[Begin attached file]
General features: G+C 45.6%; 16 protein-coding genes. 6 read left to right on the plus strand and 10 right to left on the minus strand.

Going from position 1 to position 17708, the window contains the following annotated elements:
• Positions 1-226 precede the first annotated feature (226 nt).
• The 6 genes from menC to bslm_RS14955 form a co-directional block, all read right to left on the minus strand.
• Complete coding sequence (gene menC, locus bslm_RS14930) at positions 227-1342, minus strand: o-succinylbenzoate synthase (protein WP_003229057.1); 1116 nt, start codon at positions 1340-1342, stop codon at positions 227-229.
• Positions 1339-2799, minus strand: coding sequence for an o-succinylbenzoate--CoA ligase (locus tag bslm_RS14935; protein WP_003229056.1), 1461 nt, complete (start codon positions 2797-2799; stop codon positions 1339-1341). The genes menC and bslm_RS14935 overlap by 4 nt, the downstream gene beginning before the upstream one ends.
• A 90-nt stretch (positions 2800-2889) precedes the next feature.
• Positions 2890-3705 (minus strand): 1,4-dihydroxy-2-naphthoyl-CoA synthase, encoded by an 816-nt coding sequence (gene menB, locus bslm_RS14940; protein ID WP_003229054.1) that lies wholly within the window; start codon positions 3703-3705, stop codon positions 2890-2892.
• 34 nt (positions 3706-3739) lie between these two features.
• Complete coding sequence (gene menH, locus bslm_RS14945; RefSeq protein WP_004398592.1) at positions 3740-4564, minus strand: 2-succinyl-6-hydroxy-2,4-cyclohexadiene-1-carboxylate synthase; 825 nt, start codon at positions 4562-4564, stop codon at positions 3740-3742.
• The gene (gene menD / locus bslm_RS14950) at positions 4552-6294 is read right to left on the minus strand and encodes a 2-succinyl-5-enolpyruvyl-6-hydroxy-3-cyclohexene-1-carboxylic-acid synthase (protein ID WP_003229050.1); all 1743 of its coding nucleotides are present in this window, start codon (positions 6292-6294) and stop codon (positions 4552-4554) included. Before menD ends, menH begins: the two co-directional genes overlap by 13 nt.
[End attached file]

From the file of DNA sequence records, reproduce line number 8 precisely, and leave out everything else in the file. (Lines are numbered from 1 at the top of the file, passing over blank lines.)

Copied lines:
• Positions 2890-3705 (minus strand): 1,4-dihydroxy-2-naphthoyl-CoA synthase, encoded by an 816-nt coding sequence (gene menB, locus bslm_RS14940; protein ID WP_003229054.1) that lies wholly within the window; start codon positions 3703-3705, stop codon positions 2890-2892.